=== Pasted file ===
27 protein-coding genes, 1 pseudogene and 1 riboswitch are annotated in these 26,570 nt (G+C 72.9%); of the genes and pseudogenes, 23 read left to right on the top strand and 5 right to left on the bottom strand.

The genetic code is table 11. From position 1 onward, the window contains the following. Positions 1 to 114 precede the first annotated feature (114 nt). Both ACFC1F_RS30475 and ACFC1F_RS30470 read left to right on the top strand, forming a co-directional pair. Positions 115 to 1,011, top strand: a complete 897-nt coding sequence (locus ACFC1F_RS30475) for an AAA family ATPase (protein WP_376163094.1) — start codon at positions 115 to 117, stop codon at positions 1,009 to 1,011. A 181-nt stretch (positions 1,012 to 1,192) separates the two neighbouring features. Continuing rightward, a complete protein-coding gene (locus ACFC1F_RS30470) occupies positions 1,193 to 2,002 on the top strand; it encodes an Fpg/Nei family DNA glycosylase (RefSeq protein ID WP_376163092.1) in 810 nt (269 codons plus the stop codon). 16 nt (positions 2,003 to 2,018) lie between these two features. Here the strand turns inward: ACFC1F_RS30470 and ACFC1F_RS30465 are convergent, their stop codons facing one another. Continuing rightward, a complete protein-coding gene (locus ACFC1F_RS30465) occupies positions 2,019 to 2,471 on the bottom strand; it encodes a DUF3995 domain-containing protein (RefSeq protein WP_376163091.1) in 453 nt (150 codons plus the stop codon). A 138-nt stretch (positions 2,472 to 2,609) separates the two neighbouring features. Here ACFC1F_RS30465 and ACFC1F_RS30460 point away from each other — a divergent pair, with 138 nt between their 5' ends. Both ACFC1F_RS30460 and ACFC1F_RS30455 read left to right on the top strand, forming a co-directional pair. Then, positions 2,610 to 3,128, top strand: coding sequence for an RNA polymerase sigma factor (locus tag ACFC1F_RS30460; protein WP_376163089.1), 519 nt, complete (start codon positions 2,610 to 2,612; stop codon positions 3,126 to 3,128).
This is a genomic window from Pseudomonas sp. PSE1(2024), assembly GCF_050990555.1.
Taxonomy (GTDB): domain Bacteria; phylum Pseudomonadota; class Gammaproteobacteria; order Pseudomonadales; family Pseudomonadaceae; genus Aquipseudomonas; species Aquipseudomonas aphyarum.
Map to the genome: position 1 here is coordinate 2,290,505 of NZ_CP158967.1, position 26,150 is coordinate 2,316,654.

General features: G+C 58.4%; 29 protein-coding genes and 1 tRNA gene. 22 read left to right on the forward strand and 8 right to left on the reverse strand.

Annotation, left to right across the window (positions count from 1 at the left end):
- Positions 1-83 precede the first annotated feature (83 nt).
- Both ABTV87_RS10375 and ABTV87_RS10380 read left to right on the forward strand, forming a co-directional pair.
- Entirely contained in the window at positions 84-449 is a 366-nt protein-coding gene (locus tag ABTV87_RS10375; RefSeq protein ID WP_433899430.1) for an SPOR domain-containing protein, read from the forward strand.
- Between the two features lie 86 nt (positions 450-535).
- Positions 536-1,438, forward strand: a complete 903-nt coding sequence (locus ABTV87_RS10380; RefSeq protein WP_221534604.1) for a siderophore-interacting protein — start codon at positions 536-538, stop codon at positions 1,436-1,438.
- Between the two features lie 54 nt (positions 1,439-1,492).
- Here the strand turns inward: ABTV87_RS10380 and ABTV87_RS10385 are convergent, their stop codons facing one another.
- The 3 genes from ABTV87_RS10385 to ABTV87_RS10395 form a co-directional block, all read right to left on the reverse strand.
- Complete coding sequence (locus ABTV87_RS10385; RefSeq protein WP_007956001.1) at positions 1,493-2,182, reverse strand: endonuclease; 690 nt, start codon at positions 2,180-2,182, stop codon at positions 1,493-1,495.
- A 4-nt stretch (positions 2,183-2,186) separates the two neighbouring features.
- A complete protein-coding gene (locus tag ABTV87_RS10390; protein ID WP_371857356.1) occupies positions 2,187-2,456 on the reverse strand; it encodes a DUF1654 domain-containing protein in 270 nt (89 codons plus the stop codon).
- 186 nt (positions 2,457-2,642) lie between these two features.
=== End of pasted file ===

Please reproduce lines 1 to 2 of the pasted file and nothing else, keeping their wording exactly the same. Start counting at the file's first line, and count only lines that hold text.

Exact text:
27 protein-coding genes, 1 pseudogene and 1 riboswitch are annotated in these 26,570 nt (G+C 72.9%); of the genes and pseudogenes, 23 read left to right on the top strand and 5 right to left on the bottom strand.

The genetic code is table 11. From position 1 onward, the window contains the following. Positions 1 to 114 precede the first annotated feature (114 nt). Both ACFC1F_RS30475 and ACFC1F_RS30470 read left to right on the top strand, forming a co-directional pair. Positions 115 to 1,011, top strand: a complete 897-nt coding sequence (locus ACFC1F_RS30475) for an AAA family ATPase (protein WP_376163094.1) — start codon at positions 115 to 117, stop codon at positions 1,009 to 1,011. A 181-nt stretch (positions 1,012 to 1,192) separates the two neighbouring features. Continuing rightward, a complete protein-coding gene (locus ACFC1F_RS30470) occupies positions 1,193 to 2,002 on the top strand; it encodes an Fpg/Nei family DNA glycosylase (RefSeq protein ID WP_376163092.1) in 810 nt (269 codons plus the stop codon). 16 nt (positions 2,003 to 2,018) lie between these two features. Here the strand turns inward: ACFC1F_RS30470 and ACFC1F_RS30465 are convergent, their stop codons facing one another. Continuing rightward, a complete protein-coding gene (locus ACFC1F_RS30465) occupies positions 2,019 to 2,471 on the bottom strand; it encodes a DUF3995 domain-containing protein (RefSeq protein WP_376163091.1) in 453 nt (150 codons plus the stop codon). A 138-nt stretch (positions 2,472 to 2,609) separates the two neighbouring features. Here ACFC1F_RS30465 and ACFC1F_RS30460 point away from each other — a divergent pair, with 138 nt between their 5' ends. Both ACFC1F_RS30460 and ACFC1F_RS30455 read left to right on the top strand, forming a co-directional pair. Then, positions 2,610 to 3,128, top strand: coding sequence for an RNA polymerase sigma factor (locus tag ACFC1F_RS30460; protein WP_376163089.1), 519 nt, complete (start codon positions 2,610 to 2,612; stop codon positions 3,126 to 3,128).